EXERT FROM APPENDIX 1 from Don Featherstone's Battles With Model Soldiers
(The book that got me started.)

"Nothing in these pages is a dictate, no word says you must or you shall do it this way. On the contrary, the book sets out from the very beginning to stimulate the reader to think for himself, and to use what he has read merely as a foundation for efforts and ideas which reflect his own temperament and character. Only in this way will he obtain maximum satisfaction from the hobby of battling with model soldiers."

-Don Featherstone 1918 - 2013

Saturday, February 6, 2010

What was I thinking??

For an extra $20 or so dollars, I could have had two nice, assembled, including tracks, pre-painted, hefty, diecast Centurions but no, I had to save a few bucks and buy a couple of re-released Airfix kits. I was a ham fisted, incompetent model kit builder when I was a kid, what made me think I could do better now that I can barely see my hand in front of my face? Oh well, the wind may blow through the gaps and the rain seep in but based on the the first outing of the Roscian army, 1 Airfix Centurion is still worth 3 Rocco Minitank M60's!    

However, 'A' squadron of the the West Hants Horse is not quite ready for battle  and 'C' Company of the Balimont Rifles hasn't mustered yet nor any of the Pherrie-Rhoad Fusiliers so the the Roscian army's appearance in a game of the month will have to wait a while longer.  Instead, the Red Queen's troops will take the field or possibly the NQSYW Prince August semi-flats. Will it be "Boating on the River" (although skating on the river would feel more appropriate) or perhaps the generic version of River Canard?

6 comments:

  1. Together with meanness, the reason I prefer plastic kits to diecasts is that each one I build is in some way unique. By and large however, this uniqueness is down to the low standards of the build and the poor quality of the paint finish...

    ReplyDelete
  2. The pain is worth it. I speak from experience, as I too am all thumbs. At least the Airfix kits come with rather complete instructions as compared to some of the metal and resin kits I've seen. I still need to pick up some WW2 Japanese tanks for my BKC 20mm Japanese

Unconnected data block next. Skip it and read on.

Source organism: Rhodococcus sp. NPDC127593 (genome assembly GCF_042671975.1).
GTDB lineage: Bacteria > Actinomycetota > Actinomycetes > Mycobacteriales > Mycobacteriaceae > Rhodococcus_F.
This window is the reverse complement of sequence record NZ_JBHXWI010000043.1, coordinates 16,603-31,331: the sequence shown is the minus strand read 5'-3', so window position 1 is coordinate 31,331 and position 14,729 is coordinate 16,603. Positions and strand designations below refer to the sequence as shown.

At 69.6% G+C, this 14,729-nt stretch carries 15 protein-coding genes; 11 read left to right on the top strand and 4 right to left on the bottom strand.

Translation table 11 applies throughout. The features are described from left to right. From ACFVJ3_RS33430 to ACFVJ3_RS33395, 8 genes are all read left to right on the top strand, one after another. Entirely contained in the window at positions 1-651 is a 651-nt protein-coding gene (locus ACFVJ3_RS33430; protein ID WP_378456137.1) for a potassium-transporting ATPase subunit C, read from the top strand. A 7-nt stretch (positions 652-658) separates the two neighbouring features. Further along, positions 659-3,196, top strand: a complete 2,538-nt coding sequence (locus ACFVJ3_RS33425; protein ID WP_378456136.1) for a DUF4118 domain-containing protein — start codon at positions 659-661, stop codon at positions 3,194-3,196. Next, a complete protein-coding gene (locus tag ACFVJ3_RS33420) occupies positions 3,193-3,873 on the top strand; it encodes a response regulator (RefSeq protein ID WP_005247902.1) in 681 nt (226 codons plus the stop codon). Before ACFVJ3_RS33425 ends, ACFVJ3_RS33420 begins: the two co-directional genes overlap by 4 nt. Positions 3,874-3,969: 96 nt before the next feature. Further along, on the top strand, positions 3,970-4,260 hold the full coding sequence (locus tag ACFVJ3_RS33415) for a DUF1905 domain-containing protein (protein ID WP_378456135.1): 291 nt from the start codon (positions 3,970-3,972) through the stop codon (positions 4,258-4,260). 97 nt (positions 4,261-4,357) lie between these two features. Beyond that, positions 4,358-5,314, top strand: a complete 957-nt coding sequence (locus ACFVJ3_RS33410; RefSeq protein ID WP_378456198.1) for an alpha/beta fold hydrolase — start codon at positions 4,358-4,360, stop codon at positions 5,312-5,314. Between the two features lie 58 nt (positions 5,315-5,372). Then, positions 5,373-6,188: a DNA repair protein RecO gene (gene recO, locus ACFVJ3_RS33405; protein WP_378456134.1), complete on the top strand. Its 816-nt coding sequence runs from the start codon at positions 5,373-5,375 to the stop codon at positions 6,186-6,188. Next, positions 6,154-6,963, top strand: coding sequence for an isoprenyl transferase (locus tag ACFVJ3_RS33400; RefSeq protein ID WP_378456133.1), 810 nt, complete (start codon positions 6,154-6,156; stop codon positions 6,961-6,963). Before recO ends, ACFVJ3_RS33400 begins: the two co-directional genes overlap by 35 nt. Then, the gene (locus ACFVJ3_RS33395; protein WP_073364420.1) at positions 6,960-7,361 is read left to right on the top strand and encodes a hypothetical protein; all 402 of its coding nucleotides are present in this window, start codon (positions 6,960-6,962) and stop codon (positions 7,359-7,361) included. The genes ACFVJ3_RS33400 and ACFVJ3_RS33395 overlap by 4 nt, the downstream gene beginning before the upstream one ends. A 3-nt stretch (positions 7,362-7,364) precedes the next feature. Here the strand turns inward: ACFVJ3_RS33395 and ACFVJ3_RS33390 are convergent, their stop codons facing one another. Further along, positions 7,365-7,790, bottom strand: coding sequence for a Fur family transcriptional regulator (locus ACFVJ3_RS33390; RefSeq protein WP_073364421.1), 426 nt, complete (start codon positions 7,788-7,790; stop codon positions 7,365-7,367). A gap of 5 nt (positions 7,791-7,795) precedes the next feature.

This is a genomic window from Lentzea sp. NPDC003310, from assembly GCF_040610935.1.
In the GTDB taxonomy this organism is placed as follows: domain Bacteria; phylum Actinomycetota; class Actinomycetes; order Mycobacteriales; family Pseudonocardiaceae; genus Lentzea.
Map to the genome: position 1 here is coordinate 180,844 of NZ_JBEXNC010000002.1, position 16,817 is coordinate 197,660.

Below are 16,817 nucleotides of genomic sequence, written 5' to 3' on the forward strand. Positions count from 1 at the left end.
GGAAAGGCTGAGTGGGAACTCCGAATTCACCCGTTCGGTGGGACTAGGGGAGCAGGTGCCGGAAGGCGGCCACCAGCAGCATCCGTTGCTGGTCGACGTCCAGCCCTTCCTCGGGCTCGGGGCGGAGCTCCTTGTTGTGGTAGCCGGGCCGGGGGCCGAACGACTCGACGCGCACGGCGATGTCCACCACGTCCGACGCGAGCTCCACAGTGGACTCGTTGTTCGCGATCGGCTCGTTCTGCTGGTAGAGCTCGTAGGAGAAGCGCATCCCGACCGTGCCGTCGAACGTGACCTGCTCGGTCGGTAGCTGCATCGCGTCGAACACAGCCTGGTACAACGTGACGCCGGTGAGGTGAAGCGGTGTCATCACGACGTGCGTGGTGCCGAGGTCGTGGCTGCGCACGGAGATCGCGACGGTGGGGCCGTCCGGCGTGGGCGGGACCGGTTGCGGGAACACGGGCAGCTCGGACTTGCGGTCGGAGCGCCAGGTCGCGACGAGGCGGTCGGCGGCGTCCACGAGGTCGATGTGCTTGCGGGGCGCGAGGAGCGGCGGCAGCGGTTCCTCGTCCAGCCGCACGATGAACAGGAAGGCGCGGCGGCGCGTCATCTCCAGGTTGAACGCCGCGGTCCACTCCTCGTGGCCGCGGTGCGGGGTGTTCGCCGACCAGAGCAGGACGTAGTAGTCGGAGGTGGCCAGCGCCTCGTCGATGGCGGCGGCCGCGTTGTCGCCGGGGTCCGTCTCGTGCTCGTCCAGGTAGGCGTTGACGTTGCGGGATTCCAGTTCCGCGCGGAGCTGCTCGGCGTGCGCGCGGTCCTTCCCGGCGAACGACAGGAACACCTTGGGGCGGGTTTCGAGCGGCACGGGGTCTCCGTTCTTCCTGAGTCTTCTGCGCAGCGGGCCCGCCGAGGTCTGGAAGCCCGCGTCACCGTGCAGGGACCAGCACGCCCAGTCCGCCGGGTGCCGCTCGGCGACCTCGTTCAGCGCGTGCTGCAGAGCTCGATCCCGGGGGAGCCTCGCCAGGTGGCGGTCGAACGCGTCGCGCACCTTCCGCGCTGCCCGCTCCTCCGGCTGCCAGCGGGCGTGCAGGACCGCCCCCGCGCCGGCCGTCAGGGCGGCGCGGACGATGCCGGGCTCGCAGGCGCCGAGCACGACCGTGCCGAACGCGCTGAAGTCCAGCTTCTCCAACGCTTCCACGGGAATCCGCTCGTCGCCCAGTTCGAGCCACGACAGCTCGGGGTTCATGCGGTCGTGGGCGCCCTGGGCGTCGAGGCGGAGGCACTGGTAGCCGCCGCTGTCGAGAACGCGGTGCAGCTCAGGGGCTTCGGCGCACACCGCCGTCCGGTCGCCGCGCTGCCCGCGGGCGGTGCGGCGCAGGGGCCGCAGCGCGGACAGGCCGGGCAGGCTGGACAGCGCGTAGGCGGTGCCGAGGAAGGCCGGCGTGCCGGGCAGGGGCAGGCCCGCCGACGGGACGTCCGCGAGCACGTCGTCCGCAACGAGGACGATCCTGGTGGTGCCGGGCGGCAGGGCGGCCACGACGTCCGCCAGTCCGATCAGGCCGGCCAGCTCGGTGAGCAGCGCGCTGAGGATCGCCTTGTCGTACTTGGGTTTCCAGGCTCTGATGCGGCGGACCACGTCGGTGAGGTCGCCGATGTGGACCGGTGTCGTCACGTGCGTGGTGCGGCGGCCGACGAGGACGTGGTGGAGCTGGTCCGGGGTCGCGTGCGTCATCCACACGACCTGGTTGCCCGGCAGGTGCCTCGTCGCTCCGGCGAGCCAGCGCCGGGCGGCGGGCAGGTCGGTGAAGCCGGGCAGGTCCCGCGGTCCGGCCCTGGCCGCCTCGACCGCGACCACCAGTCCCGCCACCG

ReplyDelete
  3. Ah yes there iss oemthing to be said for uniqueness and the idunnit factor. For the latter I highly recommend the LW Russo-Balt WW1 armoured car. No instructions, more flash and sprue than kit and even after that, assuuming I guessed right, most parts need serious sanding before mating to anything anything else. I smeared mine with snow afterwards and I'm sure no one else's will look quite the same....

    ReplyDelete
  4. I only wish that I had more time to make kits! I have a shedload (quite literally!) that need making. One day I will get round to it.

    All the best,

    Bob

    ReplyDelete
  5. Hi Bob, it only took 15 months between acquiring these kits and building them so I figured I was doing good! :) I'll confess to wimping out and skipping a few of the really fiddly bits like tow-hooks. There's a lot to be said for the new easy assemble kits when it comes to wargaming.

    ReplyDelete
  6. 15 months! What are you playing at? Kits need to be left in a box to mature for at least a decade. Your rush to finish your Centurions doesn't bode well for their tabletop performance. Don't say you weren't warned....

    ReplyDelete